At Microsoft Ignite (October 2022), Microsoft introduced a new feature coming to Power Automate: “You describe it, AI builds it”. This feature aims to make flow building even easier, by allowing you to simply type a description of a flow you want to build, and the flow will be automatically generated for you.

Screenshot of Power Automate: Describe it to design it

You can find this feature under the Create area of

Screenshot of Power Automate: Create flow by You describe it, AI builds it

At the time of writing this post, the feature has not been rolled out everywhere yet. So to try this out, you need to be working in an environment set to United States region. See here for how to do this, however you may not have the required permissions. If not, you can create a new Office 365 trial first.

If you’re looking to get some inspiration, you can refresh the example flows to pick the one you want to try out.

Screenshot of Power Automate: generate examples for Describe it to design it

After going through the steps, such as confirming the connections to the apps used, you’ll be taken to the flow editor. Your actions will be added, and you can work through to add or update each step.

Screenshot of Power Automate: Flow created via Describe it to design it

What works

Some of the limitations described in this post may no longer apply depending on the time you are reading it. This is a preview feature, and is likely to be improved by Microsoft overtime.

These are some examples of things I’ve typed in that provided accurate flow suggestions:

  • Notify me when a blog is posted
  • Create a Planner task when an important email is received – in this case, it will correctly have the trigger action set to only look at emails with Importance set to High.
  • Notify me when I get Gmail
  • Send teams message when Dynamics account created- you will need to specify the Dynamics/Dataverse table Accounts at the next step, it wont populate it automatically.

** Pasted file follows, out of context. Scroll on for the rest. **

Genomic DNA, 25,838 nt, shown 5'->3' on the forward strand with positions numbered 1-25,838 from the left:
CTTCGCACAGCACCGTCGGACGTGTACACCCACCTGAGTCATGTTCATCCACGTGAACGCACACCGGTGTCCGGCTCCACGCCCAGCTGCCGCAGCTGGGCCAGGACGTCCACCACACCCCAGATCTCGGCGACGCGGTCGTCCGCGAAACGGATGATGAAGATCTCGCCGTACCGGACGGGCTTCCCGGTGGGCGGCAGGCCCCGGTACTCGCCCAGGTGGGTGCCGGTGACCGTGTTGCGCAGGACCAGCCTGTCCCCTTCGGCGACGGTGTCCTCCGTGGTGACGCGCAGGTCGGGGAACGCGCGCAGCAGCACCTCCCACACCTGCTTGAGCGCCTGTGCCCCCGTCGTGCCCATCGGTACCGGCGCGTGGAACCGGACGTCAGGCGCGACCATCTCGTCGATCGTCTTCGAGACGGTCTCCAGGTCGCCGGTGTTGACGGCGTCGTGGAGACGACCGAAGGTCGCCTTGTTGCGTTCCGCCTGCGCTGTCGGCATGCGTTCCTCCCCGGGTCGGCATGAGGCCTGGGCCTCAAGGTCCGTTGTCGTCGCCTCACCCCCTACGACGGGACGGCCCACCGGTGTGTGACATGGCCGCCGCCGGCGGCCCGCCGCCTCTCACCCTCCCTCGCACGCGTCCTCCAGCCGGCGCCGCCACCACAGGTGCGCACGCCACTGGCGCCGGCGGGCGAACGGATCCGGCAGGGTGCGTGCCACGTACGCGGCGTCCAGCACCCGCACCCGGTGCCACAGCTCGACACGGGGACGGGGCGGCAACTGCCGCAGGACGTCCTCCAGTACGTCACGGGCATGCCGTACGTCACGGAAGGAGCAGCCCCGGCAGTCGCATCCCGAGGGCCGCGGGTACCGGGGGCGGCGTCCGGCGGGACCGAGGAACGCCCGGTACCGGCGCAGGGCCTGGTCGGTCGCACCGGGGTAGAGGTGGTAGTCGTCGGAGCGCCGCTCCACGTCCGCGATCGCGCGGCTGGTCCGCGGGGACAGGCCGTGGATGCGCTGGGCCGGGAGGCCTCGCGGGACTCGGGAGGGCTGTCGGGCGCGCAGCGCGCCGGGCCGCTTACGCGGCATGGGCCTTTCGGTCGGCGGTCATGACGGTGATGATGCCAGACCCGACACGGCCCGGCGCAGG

• Create a Dataverse record when email received
  • Send an email for every row in a spreadsheet
  • When a form is submitted, add the details to Power BI

The feature does not yet work for every connector. Below are a list of examples of connectors I found that it does work for:

  • Approvals
  • Planner
  • SharePoint (Lists, Files)
  • Outlook
  • Microsoft Forms
  • Other Office 365 apps- Excel Online, OneDrive
  • Gmail
  • Google Sheets
  • Dataverse/Dynamics 365
  • AI Builder (such as sentiment detection. It will use the Dataverse action “Predict”, and does not automatically work for all AI Builder models)
  • Word Online
  • Power BI
  • Customer Voice
  • Azure AD
  • Mailchimp
  • SQL Server
  • YouTube
  • Salesforce
  • Twitter

The list above is not extensive.


To use this feature successfully, it helps to already be aware of the types of triggers and actions available in Power Automate. Beginners to Power Automate can benefit from the example flows that are recommended. However, if you want to build something more unique, it helps if you are familiar with the types of steps that should be included in the flow- to ensure that the AI generates all the actions you need for the flow to work.

For example, in one of my tests I used “populate a word template when form submitted“. This will create a flow, but won’t contain all the steps you need. The AI will generate the steps below. However, if you want to use the form responses to populate the Word template, you will need to add the additional Microsoft Forms action- Get response details.

Screenshot of Power Automate: a flow created via Describe it to design it

You will need to be more specific in your description by typing something like “Populate a word template with response from Microsoft forms“. This works, but also seems to add in some unnecessary steps to the flow- such as the Get my profile action at the end.

Screenshot of Power Automate: incorrect suggestion via Describe it to design it

Overall, Describe it to design it is a powerful and impressive feature, and significantly cuts down the time you typically would be spending creating flows from scratch.

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